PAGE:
Show me the contract! What sort of agreement do I need with my business partner in case I die?

You need a partnership agreement, limited liability agreement, or shareholder’s agreement depending on the type of business entity you have.

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If you have a general partnership, or a limited partnership, there should be a partnership agreement that governs your business entity. The partnership agreement contains many provisions that help govern the business while you are alive, such as the percentage of equity each partner owns, the amount of income distributions, the proper tax treatment of the partnership, whether partnership interests can be transferred, the process for admitting new partners, and many other issues.

The partnership agreement also can (and should) have provisions on what will occur when a partner dies. In most cases, partnerships provide for the buy out of a partner’s share upon death because partners don’t necessarily want to be in business with someone’s family members. As a result, the buyout provisions can be detailed in the agreement.

The provisions should include a process for how the buy out will occur. For example, how will the partnership interest be valued? You can use a set amount or you can provide an appraisal procedure to be used. How will the buyout be paid? You can provide for a lump sum payment, or payments made over time. Can the partnership share be sold to a third-party? If so, who controls that sale of the partnership interest and to whom can it be sold?

These are just a few examples of issues to be covered by a well-drafted partnership agreement. Some partnership agreements are highly detailed and provide creative solutions to handling a deceased partner’s share of the business. These provisions protect both the surviving partners, and the family of the deceased partner by providing an orderly plan to buy out the deceased partners share of the business.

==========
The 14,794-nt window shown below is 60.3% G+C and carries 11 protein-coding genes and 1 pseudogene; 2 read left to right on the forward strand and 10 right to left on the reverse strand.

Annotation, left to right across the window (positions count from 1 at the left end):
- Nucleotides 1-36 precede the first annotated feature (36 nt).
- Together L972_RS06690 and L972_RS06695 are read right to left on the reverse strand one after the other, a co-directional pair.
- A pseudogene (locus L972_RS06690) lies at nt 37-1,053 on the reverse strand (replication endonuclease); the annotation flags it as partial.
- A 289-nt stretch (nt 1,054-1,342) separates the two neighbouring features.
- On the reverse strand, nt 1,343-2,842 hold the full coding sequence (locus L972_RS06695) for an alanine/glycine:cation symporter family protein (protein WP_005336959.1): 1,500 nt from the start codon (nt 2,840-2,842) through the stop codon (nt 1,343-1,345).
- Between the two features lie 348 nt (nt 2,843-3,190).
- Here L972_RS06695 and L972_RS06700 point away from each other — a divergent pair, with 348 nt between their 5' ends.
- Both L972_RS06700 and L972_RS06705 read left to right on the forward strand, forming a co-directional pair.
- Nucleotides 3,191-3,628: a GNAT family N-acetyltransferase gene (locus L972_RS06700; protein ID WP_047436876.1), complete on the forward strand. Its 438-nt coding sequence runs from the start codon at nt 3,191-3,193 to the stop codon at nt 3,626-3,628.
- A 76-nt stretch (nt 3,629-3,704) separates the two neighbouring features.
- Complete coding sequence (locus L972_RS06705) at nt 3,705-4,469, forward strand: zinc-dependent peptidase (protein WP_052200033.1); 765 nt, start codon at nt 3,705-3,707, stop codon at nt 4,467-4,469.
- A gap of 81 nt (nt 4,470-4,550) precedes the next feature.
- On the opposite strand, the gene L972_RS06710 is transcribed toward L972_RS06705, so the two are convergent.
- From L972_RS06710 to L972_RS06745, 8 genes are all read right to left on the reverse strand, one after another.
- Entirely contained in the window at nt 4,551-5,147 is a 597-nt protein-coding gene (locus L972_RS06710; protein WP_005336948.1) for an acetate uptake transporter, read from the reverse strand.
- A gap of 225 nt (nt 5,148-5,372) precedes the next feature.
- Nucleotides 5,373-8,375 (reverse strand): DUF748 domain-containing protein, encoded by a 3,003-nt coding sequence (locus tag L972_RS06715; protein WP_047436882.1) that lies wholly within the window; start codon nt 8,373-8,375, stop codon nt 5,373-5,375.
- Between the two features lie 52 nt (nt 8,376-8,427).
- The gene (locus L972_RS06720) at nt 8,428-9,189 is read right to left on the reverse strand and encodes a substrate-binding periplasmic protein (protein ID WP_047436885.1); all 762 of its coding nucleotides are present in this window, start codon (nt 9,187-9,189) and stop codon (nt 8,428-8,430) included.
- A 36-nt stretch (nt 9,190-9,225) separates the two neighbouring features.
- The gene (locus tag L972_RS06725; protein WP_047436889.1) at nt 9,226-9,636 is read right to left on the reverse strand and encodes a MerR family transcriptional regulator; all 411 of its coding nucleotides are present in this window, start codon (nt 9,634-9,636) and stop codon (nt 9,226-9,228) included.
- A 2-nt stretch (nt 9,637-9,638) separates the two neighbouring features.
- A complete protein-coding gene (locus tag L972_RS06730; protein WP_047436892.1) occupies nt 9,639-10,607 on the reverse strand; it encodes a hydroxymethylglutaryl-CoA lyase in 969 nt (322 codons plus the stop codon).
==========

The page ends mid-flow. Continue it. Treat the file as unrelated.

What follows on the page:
The same result can be accomplished with an LLC agreement or a shareholder’s agreement if your business entity is a corporation. While the agreement is a little different, the underlying practicality is the same—providing for an orderly buy out of a deceased business owner. The problem in most troubled cases is not the provisions that are drafted, but rather, the lack of a written instrument altogether. Without a written agreement, it can be difficult to determine what the decedent owned and how that interest should be bought out. And unfortunately, the decedent is not there to explain his or her understanding of the business arrangement.

Once you have the partnership agreement in place, you can then plan how the buy out will be funded. In many cases partners will buy life insurance on the life of each partner that will provide an insurance death benefit to the business upon a partner’s death. The business can then use the proceeds from the life insurance policy to fund the buy out of the deceased partner. This allows the deceased partner’s family to receive their fair share of the estate without placing an onerous financial burden on the business.

The bottom line: with a proper written agreement and some advance planning, you can make the buy out process fairly painless.